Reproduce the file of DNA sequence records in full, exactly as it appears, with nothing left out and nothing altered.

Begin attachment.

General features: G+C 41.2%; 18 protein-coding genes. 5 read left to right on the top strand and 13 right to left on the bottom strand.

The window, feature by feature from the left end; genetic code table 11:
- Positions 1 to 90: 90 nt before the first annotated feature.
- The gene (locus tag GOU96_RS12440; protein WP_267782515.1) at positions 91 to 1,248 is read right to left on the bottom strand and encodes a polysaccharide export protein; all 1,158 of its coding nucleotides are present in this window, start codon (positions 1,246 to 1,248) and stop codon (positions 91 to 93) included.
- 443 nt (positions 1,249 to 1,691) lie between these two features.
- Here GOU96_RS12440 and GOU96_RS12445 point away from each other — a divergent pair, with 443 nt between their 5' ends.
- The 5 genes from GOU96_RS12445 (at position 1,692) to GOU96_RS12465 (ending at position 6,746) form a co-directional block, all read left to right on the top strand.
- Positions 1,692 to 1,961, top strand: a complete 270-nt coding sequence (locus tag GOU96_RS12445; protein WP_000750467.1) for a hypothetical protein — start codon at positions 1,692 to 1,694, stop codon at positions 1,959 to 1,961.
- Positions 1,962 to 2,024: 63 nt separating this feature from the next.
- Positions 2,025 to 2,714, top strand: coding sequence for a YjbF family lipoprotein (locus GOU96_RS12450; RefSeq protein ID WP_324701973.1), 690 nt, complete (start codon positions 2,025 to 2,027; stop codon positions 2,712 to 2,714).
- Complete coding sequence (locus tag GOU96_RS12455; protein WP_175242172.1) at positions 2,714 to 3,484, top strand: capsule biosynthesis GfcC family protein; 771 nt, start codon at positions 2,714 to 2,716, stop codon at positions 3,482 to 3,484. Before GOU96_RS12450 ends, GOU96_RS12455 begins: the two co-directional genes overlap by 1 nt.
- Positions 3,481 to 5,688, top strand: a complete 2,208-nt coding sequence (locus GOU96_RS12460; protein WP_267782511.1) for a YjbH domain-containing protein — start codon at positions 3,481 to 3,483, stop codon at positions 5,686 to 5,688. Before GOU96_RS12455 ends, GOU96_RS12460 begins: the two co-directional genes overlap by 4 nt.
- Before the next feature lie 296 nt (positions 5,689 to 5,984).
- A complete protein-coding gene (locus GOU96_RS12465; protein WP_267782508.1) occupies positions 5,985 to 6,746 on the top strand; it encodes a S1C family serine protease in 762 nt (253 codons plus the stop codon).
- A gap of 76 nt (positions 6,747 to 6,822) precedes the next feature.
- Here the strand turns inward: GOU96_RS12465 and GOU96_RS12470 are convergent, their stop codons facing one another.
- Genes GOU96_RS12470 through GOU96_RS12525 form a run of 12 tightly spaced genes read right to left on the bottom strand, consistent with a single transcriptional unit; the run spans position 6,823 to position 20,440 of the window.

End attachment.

General features: G+C 41.2%; 18 protein-coding genes. 5 read left to right on the top strand and 13 right to left on the bottom strand.

The window, feature by feature from the left end; genetic code table 11:
- Positions 1 to 90: 90 nt before the first annotated feature.
- The gene (locus tag GOU96_RS12440; protein WP_267782515.1) at positions 91 to 1,248 is read right to left on the bottom strand and encodes a polysaccharide export protein; all 1,158 of its coding nucleotides are present in this window, start codon (positions 1,246 to 1,248) and stop codon (positions 91 to 93) included.
- 443 nt (positions 1,249 to 1,691) lie between these two features.
- Here GOU96_RS12440 and GOU96_RS12445 point away from each other — a divergent pair, with 443 nt between their 5' ends.
- The 5 genes from GOU96_RS12445 (at position 1,692) to GOU96_RS12465 (ending at position 6,746) form a co-directional block, all read left to right on the top strand.
- Positions 1,692 to 1,961, top strand: a complete 270-nt coding sequence (locus tag GOU96_RS12445; protein WP_000750467.1) for a hypothetical protein — start codon at positions 1,692 to 1,694, stop codon at positions 1,959 to 1,961.
- Positions 1,962 to 2,024: 63 nt separating this feature from the next.
- Positions 2,025 to 2,714, top strand: coding sequence for a YjbF family lipoprotein (locus GOU96_RS12450; RefSeq protein ID WP_324701973.1), 690 nt, complete (start codon positions 2,025 to 2,027; stop codon positions 2,712 to 2,714).
- Complete coding sequence (locus tag GOU96_RS12455; protein WP_175242172.1) at positions 2,714 to 3,484, top strand: capsule biosynthesis GfcC family protein; 771 nt, start codon at positions 2,714 to 2,716, stop codon at positions 3,482 to 3,484. Before GOU96_RS12450 ends, GOU96_RS12455 begins: the two co-directional genes overlap by 1 nt.
- Positions 3,481 to 5,688, top strand: a complete 2,208-nt coding sequence (locus GOU96_RS12460; protein WP_267782511.1) for a YjbH domain-containing protein — start codon at positions 3,481 to 3,483, stop codon at positions 5,686 to 5,688. Before GOU96_RS12455 ends, GOU96_RS12460 begins: the two co-directional genes overlap by 4 nt.
- Before the next feature lie 296 nt (positions 5,689 to 5,984).
- A complete protein-coding gene (locus GOU96_RS12465; protein WP_267782508.1) occupies positions 5,985 to 6,746 on the top strand; it encodes a S1C family serine protease in 762 nt (253 codons plus the stop codon).
- A gap of 76 nt (positions 6,747 to 6,822) precedes the next feature.
- Here the strand turns inward: GOU96_RS12465 and GOU96_RS12470 are convergent, their stop codons facing one another.
- Genes GOU96_RS12470 through GOU96_RS12525 form a run of 12 tightly spaced genes read right to left on the bottom strand, consistent with a single transcriptional unit; the run spans position 6,823 to position 20,440 of the window.